Groups in the Smyrna and Covington areas, where residents first heard of the ethylene oxide problem from the news report, held town hall meetings where scores of residents called for air testing. Both local governments and the state EPD announced plans to test the air around the two medical sterilizing facilities.
Sterigenics had already been cutting back its sterilization processes during the initial construction that the company said would reduce ethylene oxide releases.
Ethylene oxide is used on about half the medical devices that require sterilization, according to the Ethylene Oxide Sterilization Association. The chemical was classified as a cancer-causing substance in 2016 by the EPA.
“The construction is proceeding ahead of schedule,’’ said Sterigenics in a statement Friday. “We have determined that suspending sterilization operations, and the use of [ethylene oxide] in those operations, throughout the duration of the work will enable us to further accelerate the installation of these enhancements and that doing so is the most efficient path to meeting the requests of all stakeholders.’’
The company also said that it “is also working with customers to minimize the impact on the supply of vital sterile medical products to hospitals and the patients who depend on them every day.”
But Kemp’s office late Friday criticized Sterigenics’ move.
“Shortly after the state opened an investigation into an unreported evacuation of the Sterigenics facility in Smyrna, the company fully suspended operations — despite its initial refusal to do so — to focus on the installation of new, emission-reducing equipment,” said a statement from Candice Broce, a spokeswoman for Kemp.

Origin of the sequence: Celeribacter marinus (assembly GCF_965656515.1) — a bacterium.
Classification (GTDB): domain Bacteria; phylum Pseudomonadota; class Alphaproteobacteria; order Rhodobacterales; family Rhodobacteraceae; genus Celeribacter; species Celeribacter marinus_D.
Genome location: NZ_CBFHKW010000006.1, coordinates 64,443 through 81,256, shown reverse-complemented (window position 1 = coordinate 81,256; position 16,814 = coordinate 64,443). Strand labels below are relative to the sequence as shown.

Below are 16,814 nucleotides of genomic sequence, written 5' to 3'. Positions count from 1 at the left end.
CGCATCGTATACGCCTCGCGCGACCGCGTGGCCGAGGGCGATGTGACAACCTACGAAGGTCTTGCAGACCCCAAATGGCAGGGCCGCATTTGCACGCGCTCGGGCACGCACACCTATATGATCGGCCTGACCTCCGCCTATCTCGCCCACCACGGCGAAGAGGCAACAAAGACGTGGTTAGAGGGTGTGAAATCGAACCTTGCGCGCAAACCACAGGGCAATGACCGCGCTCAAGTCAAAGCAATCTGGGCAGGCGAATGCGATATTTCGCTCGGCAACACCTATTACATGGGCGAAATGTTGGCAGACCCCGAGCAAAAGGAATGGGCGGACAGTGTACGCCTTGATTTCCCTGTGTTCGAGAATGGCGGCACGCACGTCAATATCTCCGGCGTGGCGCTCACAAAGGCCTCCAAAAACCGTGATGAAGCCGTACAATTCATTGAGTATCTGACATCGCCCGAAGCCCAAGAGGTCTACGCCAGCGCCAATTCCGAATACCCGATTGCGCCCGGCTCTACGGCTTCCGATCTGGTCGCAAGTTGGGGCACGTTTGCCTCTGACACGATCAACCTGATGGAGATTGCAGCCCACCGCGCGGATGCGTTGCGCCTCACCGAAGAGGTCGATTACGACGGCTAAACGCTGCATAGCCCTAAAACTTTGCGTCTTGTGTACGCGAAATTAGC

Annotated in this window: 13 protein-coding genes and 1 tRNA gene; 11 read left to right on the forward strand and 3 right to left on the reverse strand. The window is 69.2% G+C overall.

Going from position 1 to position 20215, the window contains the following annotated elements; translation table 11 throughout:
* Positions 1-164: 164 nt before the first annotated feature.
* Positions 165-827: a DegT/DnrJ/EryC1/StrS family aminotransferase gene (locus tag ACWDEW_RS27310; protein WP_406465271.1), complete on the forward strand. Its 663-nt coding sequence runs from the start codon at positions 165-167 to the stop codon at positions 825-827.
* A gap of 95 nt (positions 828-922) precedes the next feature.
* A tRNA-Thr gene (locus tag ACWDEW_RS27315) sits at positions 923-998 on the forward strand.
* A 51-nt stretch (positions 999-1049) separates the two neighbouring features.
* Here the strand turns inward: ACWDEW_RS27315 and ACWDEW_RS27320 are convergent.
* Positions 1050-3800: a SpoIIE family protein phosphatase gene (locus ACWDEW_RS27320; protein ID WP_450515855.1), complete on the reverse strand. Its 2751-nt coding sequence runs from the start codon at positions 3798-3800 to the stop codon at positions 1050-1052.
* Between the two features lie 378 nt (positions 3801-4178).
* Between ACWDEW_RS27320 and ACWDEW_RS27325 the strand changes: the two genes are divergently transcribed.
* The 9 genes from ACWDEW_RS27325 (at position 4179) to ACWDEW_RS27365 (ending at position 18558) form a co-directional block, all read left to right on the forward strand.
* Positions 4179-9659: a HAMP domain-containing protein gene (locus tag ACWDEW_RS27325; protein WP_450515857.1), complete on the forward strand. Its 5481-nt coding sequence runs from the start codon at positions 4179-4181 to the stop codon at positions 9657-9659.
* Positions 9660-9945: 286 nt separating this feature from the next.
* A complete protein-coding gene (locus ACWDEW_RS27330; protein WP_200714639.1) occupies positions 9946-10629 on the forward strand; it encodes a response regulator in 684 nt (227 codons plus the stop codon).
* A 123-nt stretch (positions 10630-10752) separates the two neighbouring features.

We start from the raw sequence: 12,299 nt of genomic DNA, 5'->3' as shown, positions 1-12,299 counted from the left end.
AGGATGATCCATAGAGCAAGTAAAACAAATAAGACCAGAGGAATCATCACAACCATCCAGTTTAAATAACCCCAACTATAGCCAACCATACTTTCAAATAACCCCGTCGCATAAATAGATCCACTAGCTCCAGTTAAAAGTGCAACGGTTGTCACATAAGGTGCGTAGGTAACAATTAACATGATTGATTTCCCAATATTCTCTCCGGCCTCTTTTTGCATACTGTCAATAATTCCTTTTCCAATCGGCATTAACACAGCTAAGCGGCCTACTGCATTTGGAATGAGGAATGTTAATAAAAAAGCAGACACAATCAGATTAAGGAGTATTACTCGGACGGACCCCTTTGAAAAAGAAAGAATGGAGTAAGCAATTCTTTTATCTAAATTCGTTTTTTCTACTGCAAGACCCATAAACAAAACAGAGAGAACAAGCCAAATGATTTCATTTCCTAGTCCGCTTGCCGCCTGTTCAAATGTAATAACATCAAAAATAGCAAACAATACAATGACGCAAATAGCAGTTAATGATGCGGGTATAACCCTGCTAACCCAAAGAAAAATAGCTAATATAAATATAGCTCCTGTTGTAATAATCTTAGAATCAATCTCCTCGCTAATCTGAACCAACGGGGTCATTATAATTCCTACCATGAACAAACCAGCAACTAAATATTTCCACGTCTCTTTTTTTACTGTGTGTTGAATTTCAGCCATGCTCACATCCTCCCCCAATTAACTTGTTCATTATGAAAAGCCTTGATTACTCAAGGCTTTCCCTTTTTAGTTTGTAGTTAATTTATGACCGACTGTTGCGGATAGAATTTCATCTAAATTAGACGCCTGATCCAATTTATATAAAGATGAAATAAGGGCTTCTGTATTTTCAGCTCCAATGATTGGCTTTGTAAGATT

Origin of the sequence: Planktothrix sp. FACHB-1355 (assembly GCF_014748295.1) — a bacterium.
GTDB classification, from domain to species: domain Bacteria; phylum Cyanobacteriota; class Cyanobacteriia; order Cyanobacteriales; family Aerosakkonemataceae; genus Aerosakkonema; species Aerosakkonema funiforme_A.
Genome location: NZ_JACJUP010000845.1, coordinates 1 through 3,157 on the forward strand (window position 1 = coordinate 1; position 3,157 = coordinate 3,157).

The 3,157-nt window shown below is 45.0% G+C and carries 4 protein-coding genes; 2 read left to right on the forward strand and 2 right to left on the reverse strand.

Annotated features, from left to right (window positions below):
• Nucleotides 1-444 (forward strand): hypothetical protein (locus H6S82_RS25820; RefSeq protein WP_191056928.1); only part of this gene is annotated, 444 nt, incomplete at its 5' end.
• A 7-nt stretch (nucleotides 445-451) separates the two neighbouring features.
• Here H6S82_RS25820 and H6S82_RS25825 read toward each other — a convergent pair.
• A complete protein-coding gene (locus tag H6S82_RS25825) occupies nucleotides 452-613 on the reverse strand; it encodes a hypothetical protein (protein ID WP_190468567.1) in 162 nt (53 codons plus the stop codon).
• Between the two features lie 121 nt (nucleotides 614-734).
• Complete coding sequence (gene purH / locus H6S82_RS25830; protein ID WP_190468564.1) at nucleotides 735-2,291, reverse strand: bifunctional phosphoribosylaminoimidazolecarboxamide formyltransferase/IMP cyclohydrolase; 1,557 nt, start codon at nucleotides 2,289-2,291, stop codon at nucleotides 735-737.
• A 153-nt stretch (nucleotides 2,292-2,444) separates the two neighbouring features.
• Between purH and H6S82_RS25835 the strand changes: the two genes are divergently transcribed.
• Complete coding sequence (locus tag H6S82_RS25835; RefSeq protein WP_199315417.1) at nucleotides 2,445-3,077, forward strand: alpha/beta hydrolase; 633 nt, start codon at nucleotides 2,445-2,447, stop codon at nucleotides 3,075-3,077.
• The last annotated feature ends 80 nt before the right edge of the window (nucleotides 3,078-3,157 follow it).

“Because the company has struggled to operate with adequate transparency, we have reservations about this new proposal. Inexplicably, state officials were afforded almost no time to vet its feasibility before the company announced it,” the statement continued. “We have gathered new information through the course of the state’s ongoing investigation. We will withhold judgment on today’s announcement until we can independently assess the proposal. The safety of Georgia families remains our top priority.”
Bridget Kurt of the activist group Stop Sterigenics – Georgia said Friday that the sterilization hiatus at Sterigenics would skew the air testing results.
“We need accurate data of the amount of EtO [ethylene oxide] being emitted into the air when Sterigenics is in full production,’’ Kurt said. “Air testing conducted while the plant is shut down will not give us the data we need.’’
Ethylene oxide lasts for months in the air but it is not a stationary mass, Kurt said, adding that the gas moves, disperses and is affected by weather.
Jordan also questioned the timing of the shutdown as air testing is beginning.
“It clearly seems like it’s intended to avoid people knowing how much ethylene oxide they’ve been emitting,’’ she said. “They don’t want to get caught.’’
The lawsuit, she said, targets what she called a lack of public protections in the state’s agreement with Sterigenics.
“The consent order limits what Sterigenics has to do,’’ Jordan told WebMD and Georgia Health News. “What’s contained in the consent order is nowhere near the place where appropriate remediation has occurred.’’
In Illinois, where leaders in government pushed much harder, the consent order with Sterigenics contains important protections, Jordan said.
“The [Georgia] consent order as it stands is a bad deal. I’m trying to give the state the ability to do it over and do it right,’’ she said.
This article originally ran on the Georgia Health News website.